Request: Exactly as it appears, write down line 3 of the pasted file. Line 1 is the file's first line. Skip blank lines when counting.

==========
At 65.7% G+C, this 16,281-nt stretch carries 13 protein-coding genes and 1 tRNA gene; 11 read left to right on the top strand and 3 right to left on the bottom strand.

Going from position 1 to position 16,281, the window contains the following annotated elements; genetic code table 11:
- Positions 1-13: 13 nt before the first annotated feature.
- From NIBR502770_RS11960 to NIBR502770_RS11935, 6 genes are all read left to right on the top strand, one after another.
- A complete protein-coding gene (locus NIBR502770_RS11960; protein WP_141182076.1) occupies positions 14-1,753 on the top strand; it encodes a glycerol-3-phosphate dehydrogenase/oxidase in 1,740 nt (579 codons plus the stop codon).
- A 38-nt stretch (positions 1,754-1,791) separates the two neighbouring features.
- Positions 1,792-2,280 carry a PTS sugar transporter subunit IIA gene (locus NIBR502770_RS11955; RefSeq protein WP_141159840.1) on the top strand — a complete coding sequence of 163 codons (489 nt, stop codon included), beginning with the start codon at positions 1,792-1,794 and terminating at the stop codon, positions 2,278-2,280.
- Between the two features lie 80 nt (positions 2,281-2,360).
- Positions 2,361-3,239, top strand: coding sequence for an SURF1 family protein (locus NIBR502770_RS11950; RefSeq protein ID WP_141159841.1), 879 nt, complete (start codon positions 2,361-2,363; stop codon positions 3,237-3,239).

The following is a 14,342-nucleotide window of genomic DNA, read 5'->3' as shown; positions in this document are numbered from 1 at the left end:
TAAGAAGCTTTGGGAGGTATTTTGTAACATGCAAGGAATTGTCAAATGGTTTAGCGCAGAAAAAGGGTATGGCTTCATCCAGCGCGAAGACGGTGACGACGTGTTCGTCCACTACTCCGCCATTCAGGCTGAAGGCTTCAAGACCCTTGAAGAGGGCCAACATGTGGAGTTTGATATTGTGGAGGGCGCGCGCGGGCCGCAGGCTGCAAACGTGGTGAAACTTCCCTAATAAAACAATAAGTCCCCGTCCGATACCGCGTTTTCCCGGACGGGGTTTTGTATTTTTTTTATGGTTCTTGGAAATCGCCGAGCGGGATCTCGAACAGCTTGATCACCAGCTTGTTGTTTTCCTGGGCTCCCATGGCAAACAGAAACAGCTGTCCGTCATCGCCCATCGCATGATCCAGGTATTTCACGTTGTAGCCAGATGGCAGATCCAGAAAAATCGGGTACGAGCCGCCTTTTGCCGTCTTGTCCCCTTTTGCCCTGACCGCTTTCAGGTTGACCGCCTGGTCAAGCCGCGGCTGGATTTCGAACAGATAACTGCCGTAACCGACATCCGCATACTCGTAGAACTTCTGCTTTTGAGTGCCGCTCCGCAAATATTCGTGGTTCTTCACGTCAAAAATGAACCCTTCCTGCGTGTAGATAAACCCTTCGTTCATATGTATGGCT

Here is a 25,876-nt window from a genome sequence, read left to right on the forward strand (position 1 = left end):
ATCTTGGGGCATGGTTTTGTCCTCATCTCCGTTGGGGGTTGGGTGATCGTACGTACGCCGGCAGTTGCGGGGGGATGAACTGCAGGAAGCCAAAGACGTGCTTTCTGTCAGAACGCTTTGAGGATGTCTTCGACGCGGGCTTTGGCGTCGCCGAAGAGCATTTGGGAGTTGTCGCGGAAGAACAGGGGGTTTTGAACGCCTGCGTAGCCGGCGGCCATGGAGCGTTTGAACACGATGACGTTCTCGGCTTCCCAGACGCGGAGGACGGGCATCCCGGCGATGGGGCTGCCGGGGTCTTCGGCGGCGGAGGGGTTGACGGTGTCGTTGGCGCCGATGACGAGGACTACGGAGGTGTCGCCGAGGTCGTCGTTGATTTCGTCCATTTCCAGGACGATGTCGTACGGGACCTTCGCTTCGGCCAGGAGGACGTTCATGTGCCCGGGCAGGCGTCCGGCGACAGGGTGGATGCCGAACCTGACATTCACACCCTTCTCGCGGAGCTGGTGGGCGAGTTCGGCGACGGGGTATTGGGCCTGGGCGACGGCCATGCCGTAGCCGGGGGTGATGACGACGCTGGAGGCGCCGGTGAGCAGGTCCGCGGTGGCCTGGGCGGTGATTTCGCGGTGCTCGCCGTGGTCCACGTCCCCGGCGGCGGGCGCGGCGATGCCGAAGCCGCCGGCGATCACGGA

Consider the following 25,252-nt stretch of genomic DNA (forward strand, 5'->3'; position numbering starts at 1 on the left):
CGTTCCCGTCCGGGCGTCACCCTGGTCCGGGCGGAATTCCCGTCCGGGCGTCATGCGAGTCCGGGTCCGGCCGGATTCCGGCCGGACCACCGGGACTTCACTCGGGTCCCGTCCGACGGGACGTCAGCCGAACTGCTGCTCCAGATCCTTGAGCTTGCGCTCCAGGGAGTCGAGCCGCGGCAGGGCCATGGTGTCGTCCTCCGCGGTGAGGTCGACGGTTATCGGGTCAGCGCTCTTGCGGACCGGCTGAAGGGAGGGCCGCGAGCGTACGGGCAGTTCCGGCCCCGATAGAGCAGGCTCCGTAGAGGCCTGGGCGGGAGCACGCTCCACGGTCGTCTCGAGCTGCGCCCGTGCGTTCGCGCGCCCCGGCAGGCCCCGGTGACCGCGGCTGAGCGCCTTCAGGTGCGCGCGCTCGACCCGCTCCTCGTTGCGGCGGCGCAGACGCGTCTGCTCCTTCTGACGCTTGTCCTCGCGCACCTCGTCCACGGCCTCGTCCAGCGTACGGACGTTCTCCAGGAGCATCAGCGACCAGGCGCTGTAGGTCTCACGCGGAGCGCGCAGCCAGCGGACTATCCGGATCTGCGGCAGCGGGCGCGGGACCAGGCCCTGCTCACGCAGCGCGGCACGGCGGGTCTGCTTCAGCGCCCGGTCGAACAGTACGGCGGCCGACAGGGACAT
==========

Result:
- Positions 1-13: 13 nt before the first annotated feature.